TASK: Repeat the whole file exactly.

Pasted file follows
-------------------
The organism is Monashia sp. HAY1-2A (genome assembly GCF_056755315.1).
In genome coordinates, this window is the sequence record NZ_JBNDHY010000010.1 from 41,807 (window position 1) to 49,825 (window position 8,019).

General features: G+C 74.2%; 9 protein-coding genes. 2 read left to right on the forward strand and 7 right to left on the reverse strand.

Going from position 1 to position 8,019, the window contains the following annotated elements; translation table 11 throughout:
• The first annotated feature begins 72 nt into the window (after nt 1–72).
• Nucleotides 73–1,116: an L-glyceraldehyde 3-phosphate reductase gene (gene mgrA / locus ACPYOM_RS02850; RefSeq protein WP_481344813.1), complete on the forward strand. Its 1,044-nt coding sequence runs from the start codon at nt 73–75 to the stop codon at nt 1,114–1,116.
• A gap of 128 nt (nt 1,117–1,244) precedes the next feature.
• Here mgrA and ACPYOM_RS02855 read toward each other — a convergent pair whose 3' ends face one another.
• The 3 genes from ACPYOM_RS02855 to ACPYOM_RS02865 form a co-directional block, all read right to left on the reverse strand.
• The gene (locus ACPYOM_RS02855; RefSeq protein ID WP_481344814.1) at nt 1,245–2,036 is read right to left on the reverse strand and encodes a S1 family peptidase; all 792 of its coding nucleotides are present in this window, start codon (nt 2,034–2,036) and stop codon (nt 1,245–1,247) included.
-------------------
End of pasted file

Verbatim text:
The organism is Monashia sp. HAY1-2A (genome assembly GCF_056755315.1).
In genome coordinates, this window is the sequence record NZ_JBNDHY010000010.1 from 41,807 (window position 1) to 49,825 (window position 8,019).

General features: G+C 74.2%; 9 protein-coding genes. 2 read left to right on the forward strand and 7 right to left on the reverse strand.

Going from position 1 to position 8,019, the window contains the following annotated elements; translation table 11 throughout:
• The first annotated feature begins 72 nt into the window (after nt 1–72).
• Nucleotides 73–1,116: an L-glyceraldehyde 3-phosphate reductase gene (gene mgrA / locus ACPYOM_RS02850; RefSeq protein WP_481344813.1), complete on the forward strand. Its 1,044-nt coding sequence runs from the start codon at nt 73–75 to the stop codon at nt 1,114–1,116.
• A gap of 128 nt (nt 1,117–1,244) precedes the next feature.
• Here mgrA and ACPYOM_RS02855 read toward each other — a convergent pair whose 3' ends face one another.
• The 3 genes from ACPYOM_RS02855 to ACPYOM_RS02865 form a co-directional block, all read right to left on the reverse strand.
• The gene (locus ACPYOM_RS02855; RefSeq protein ID WP_481344814.1) at nt 1,245–2,036 is read right to left on the reverse strand and encodes a S1 family peptidase; all 792 of its coding nucleotides are present in this window, start codon (nt 2,034–2,036) and stop codon (nt 1,245–1,247) included.